The Big Wave

Front Cover
Open Road Media, Aug 21, 2012 - Juvenile Fiction - 57 pages
5 Reviews
The author of The Good Earth tells a poignant story about two boys whose friendship and courage help them survive an overwhelming tragedy
On a mountainside in Japan, two boys enjoy a humble life governed by age-old customs. Jiya belongs to a family of fishermen; his best friend, Kino, farms rice. But when a neighboring volcano erupts and a tidal wave swallows their village—including Jiya’s family—life as they know it is changed forever. The orphaned Jiya must learn to come to terms with his grief. Now facing a profoundly different life than the one he’d always taken for granted, he must decide on a new way forward. Written with graceful simplicity, The Big Wave won the Children’s Book Award of the Child Study Association of America when it was first released. This ebook features an illustrated biography of Pearl S. Buck including rare images from the author’s estate.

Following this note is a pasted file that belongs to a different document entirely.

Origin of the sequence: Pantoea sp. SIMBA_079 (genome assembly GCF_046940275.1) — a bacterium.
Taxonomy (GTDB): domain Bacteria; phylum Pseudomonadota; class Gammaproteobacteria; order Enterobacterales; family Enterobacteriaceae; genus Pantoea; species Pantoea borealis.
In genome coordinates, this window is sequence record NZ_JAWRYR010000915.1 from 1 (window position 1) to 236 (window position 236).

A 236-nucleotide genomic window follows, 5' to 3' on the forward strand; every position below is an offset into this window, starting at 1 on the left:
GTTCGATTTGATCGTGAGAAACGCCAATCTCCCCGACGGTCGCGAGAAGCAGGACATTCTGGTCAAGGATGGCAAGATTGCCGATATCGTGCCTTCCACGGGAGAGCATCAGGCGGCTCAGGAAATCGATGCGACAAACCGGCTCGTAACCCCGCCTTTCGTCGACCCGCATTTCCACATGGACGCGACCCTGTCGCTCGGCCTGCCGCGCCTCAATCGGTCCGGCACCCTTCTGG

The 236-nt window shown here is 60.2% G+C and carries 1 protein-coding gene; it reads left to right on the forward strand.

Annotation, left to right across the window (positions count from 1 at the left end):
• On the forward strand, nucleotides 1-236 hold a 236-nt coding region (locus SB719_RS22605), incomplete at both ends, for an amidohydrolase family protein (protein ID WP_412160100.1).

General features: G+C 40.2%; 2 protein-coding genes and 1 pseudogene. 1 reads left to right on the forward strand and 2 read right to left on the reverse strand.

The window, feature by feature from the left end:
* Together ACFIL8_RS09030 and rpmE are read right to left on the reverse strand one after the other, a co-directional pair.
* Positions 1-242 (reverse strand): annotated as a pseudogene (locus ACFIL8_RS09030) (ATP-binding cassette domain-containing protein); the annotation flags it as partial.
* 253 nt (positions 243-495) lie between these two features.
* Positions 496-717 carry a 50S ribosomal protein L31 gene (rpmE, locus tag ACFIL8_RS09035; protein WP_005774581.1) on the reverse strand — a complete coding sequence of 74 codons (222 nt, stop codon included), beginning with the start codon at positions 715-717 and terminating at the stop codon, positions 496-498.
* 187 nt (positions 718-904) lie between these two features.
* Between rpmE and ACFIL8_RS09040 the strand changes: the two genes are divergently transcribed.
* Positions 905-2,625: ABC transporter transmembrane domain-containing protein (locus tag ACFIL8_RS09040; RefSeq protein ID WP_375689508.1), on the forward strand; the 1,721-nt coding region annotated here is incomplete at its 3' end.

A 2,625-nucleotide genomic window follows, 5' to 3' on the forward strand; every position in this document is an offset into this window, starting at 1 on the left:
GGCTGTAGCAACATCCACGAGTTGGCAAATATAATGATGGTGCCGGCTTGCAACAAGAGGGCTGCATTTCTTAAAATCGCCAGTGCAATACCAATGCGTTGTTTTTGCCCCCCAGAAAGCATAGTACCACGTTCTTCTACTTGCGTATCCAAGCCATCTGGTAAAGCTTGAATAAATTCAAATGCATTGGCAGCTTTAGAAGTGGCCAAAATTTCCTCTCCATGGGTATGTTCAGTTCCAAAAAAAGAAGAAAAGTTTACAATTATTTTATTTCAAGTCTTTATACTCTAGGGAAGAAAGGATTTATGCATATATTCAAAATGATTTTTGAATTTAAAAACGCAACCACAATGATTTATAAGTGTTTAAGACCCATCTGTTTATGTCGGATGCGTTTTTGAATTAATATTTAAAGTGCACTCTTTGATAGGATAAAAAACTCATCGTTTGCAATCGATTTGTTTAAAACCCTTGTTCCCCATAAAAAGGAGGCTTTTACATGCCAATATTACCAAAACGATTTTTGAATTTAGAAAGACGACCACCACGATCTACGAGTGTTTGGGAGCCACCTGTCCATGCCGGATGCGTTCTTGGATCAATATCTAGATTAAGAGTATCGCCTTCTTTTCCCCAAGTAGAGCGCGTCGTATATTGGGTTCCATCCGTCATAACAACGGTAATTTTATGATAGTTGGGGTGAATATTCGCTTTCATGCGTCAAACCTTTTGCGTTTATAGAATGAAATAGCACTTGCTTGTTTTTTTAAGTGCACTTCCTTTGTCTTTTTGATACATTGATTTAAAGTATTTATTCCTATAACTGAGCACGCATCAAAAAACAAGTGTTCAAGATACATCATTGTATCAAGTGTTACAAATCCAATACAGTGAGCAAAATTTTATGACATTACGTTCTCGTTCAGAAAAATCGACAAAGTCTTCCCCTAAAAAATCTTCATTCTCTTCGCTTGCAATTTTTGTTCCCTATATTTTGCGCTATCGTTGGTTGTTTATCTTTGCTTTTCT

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LibraryThing Review

User Review  - tess_schoolmarm - LibraryThing

A short story by Pearl S. Buck tells the story of Kino and Jiya, best friends. Jiya's family is killed by a typhoon and he is taken into Kino's family where he grows up and learns to deal with grief ... Read full review

LibraryThing Review

User Review  - AbundaBookworms - LibraryThing

This is a sweet international view of death and life and all that comes in between. I think it would be a great resource for anyone trying to deal with loss. The father has inspirational words on ... Read full review

Contents

Chapter
Chapter
Chapter Four
A Biography of Pearl S Buck
Copyright

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About the author (2012)

Pearl S. Buck (1892–1973) was a bestselling and Nobel Prize–winning author. Her classic novel The Good Earth (1931) was awarded a Pulitzer Prize and William Dean Howells Medal. Born in Hillsboro, West Virginia, Buck was the daughter of missionaries and spent much of the first half of her life in China, where many of her books are set. In 1934, civil unrest in China forced Buck back to the United States. Throughout her life she worked in support of civil and women’s rights, and established Welcome House, the first international, interracial adoption agency. In addition to her highly acclaimed novels, Buck wrote two memoirs and biographies of both of her parents. For her body of work, Buck received the Nobel Prize for Literature in 1938, the first American woman to have done so. She died in Vermont.